Thinker 75.jpg An aside: In 2004, I took Evan, Matthew and Sophie to the Legion of Honor Art Museum in San Francisco. I instructed the kids before we entered the museum about "Look. Don't Touch." but one of my children started out pointing to the paintings in his enthusiasm and accidentally touching the frames. A docent, watching us like a hawk, explained to us the problem with touching even the frame. The second time my son did it, I told him that we were going to have to leave if he couldn't control himself and the docent walked over and said the same thing. The message finally sank in and no more touching occurred on that visit. We spent a long time gazing at the paintings and the docent spent a long time gazing at us! After awhile, she walked over and complimented the children on their attention to the artwork, telling me that she had never seen kids look at the paintings so long. Her words made me feel a little better about bringing the kids to an art museum!

I did not blog about this in 2004, because I still felt too embarrassed over the incident to want to dwell on it with words. :)

...and by the way, Young Boy Singing (Le Jeune Chanteur) was my favorite painting that we viewed at the Legion of Honor Art Museum.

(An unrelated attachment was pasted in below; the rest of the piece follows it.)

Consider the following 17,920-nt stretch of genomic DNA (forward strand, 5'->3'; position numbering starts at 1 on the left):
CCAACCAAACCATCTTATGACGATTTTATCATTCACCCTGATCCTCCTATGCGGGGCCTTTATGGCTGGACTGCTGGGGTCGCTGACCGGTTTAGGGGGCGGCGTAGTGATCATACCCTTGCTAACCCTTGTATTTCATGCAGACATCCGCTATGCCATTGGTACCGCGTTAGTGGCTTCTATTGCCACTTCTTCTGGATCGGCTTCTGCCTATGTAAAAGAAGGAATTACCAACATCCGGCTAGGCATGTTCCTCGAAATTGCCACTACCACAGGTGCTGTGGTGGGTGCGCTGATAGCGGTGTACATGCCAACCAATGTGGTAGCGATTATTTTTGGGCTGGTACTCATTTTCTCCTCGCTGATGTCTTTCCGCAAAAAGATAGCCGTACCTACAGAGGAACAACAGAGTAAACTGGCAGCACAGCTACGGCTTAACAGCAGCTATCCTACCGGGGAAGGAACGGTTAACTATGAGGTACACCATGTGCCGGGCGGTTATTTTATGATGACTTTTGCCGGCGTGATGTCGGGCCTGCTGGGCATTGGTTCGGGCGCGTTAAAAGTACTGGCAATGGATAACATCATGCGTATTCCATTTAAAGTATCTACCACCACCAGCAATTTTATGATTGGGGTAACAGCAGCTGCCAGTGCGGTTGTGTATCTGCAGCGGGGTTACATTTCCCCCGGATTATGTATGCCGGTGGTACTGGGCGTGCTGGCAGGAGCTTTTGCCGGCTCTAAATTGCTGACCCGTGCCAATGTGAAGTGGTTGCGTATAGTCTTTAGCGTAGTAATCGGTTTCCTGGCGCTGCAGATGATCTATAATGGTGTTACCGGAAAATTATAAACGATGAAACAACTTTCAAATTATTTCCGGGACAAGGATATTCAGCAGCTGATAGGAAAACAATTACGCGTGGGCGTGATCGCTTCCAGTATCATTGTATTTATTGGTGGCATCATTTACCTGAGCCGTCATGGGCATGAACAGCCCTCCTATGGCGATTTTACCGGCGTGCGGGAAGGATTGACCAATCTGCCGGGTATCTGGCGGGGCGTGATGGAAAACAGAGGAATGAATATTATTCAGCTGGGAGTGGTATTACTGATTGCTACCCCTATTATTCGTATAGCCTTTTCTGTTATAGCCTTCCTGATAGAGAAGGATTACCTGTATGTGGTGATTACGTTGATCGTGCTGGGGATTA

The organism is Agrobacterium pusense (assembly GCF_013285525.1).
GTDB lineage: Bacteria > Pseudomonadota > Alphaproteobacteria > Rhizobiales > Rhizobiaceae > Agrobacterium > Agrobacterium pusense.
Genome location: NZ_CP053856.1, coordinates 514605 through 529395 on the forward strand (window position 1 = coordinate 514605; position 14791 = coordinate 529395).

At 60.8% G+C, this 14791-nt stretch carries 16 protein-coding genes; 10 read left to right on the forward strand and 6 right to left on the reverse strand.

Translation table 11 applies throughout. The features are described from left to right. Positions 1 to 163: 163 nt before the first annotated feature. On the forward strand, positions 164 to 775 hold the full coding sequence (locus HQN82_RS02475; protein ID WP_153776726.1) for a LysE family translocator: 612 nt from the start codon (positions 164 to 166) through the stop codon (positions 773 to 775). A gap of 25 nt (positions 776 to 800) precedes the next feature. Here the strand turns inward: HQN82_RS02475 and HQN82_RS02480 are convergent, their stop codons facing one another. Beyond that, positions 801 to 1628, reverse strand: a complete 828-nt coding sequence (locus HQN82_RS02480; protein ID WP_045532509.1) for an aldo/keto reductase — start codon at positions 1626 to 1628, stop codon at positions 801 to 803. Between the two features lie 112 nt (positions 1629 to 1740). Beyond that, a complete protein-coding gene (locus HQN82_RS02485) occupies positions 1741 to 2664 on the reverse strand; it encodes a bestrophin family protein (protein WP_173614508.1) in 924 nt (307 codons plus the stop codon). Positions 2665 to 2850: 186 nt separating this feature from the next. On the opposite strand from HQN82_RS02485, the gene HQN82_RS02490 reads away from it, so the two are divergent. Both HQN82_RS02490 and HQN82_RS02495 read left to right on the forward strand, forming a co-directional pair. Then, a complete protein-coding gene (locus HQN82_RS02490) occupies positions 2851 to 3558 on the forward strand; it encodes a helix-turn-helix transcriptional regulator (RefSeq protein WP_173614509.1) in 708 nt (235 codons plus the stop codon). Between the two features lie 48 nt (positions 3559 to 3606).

Fast forward to this weekend's visit to the Rembrandt exhibit: Each time I heard the "click" of a magnifying glass bump against the glass of the frame, I half-expected a docent to come flying over to kick us out. The only warnings that occurred came from James and me, though. (I was very relieved that I never heard "Chink, crackle, tinkle, tinkle, tinkle.")

I have long admired Albrecht Durer's skill in carving such realistic portrayals of figures and settings and it was a privilege to see his work in person. However I gained a new appreciation of Rembrandt's work through this exhibit.
It was far more impressive to see his prints in person than to look at them in a book. I marveled at his attention to detail, his masterful arrangement of figures, architecture, and landscape to highlight the drama of the subject, his portrayal of expression and emotion, and his expert contrasts between light and dark (chiaroscuro). The juxtaposition of his prints alongside the works of other artists emphasized for me why he is considered one of the greatest artists. His works had a depth and richness unmatched by others in the exhibit. As I walked from print to print, I inwardly cheered each time I came to a new Rembrandt.

One of my favorite etchings was The Flight into Egypt -- a night scene c. 1613 by Hendrik Goudt. (You can view it online here if you flip through this album by clicking in the corner.) I loved how the artist portrayed a night scene, the only light coming from the moon, the stars, a torch carried by Joseph, and a campfire, and the reflections from each.

The exhibition contained, for a few works, more than one print made from the original copperplate. It was striking to look at a print of Rembrandt's Descent from the Cross (flip through the online album, though the web doesn't come close to doing it justice), printed the year the copperplate was finished in 1633, in contrast to another printed 375 years later, showing the deterioration to the copperplate that occurred with repeated printings.